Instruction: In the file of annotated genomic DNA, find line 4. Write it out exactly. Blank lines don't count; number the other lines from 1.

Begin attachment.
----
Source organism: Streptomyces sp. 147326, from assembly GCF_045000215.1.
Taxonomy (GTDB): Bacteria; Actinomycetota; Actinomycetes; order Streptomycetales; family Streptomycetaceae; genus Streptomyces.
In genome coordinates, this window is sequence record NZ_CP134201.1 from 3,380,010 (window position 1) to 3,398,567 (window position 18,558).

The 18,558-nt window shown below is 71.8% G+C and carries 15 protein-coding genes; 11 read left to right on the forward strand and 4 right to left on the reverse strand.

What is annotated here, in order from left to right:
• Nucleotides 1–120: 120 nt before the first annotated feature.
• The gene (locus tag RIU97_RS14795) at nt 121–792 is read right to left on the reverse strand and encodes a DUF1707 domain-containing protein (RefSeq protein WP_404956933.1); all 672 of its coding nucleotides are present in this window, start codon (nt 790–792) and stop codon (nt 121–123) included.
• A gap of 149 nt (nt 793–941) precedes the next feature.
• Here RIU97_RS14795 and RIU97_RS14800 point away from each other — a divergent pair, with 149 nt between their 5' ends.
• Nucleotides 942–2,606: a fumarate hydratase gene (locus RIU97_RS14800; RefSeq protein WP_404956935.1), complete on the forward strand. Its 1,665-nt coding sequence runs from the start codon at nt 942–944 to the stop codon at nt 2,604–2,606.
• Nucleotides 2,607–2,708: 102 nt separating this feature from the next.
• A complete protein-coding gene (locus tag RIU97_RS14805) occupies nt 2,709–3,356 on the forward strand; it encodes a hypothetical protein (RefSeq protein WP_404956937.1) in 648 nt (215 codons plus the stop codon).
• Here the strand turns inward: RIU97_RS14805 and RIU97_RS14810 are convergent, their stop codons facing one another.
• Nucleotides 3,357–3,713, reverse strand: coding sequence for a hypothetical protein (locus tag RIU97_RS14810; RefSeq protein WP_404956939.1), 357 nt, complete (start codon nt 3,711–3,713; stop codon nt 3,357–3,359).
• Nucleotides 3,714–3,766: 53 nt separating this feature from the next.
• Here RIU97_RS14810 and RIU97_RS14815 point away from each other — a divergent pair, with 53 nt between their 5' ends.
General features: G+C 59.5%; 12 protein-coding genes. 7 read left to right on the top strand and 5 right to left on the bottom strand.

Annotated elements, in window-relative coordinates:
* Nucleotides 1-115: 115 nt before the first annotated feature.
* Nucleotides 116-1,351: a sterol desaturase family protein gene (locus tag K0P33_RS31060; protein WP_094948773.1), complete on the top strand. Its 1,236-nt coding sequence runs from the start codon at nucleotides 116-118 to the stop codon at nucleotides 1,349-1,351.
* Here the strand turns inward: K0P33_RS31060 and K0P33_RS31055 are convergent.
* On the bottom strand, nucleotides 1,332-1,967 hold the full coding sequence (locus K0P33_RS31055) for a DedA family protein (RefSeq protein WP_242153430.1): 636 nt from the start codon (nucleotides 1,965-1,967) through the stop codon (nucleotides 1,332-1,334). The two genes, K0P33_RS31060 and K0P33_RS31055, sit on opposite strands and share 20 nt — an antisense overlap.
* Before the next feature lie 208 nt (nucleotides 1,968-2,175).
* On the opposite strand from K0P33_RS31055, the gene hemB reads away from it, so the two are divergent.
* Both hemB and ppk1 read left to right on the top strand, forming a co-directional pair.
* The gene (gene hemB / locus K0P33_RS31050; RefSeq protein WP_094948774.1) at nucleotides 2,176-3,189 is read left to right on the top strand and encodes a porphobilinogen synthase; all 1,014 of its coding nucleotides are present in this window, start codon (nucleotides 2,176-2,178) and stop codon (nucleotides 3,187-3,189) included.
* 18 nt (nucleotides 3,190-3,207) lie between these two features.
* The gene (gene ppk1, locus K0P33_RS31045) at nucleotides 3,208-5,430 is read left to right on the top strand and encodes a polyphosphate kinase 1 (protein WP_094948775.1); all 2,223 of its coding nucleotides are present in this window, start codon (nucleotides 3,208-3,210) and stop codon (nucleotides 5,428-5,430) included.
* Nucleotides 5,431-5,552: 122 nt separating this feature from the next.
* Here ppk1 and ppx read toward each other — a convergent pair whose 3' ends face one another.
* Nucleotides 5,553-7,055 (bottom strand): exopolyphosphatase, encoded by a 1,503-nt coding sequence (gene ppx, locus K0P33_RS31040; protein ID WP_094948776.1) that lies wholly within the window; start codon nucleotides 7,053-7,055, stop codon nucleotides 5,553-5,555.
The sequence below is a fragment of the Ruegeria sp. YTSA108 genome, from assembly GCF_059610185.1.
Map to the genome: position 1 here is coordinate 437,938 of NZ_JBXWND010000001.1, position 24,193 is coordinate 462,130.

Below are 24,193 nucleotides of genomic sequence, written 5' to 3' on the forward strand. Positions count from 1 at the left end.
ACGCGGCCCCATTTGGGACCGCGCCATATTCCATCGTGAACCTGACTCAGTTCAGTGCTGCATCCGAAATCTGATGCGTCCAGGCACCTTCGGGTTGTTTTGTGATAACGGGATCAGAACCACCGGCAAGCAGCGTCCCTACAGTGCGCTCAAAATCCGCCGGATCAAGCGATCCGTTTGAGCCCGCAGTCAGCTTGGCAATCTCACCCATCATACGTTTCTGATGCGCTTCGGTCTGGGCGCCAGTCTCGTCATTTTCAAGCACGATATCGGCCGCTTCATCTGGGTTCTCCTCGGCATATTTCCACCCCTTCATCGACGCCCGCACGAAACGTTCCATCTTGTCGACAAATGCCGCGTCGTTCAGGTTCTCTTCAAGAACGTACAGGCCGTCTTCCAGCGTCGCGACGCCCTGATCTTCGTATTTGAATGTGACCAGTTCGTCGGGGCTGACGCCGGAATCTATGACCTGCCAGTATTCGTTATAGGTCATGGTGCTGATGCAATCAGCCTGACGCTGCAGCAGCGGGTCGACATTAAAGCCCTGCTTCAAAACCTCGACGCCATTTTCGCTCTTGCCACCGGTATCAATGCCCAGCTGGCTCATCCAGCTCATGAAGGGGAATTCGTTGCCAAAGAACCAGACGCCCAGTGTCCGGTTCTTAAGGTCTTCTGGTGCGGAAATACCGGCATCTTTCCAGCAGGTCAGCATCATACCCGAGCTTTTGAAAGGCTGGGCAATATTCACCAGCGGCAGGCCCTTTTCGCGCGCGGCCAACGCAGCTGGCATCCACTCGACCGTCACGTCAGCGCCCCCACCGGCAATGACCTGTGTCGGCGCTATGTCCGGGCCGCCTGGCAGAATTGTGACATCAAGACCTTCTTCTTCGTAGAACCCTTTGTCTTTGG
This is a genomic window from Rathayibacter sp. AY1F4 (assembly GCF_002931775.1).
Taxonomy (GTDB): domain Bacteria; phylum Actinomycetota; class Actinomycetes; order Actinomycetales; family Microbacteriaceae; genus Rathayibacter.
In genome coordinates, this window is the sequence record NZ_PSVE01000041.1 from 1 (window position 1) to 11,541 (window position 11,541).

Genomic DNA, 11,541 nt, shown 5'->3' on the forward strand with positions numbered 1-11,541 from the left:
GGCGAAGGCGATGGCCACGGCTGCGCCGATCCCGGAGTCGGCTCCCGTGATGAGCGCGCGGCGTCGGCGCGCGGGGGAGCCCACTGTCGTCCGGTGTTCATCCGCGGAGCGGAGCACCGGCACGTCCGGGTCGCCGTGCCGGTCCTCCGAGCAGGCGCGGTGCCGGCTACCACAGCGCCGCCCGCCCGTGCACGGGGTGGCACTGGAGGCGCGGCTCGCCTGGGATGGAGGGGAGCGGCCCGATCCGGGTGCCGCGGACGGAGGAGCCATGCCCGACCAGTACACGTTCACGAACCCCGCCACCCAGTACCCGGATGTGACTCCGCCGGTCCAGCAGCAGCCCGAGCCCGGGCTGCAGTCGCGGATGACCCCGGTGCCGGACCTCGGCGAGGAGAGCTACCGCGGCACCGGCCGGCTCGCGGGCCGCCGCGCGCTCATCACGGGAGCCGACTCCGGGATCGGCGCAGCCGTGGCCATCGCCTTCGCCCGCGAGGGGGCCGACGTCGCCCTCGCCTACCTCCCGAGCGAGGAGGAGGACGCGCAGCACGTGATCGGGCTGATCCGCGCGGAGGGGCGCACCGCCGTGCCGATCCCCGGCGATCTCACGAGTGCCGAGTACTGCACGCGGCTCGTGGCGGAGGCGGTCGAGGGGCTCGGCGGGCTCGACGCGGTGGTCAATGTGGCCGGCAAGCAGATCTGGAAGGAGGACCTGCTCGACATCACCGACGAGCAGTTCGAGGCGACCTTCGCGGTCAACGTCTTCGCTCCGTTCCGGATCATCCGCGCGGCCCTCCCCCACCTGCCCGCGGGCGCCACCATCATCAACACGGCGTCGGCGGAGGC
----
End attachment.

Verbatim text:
The 18,558-nt window shown below is 71.8% G+C and carries 15 protein-coding genes; 11 read left to right on the forward strand and 4 right to left on the reverse strand.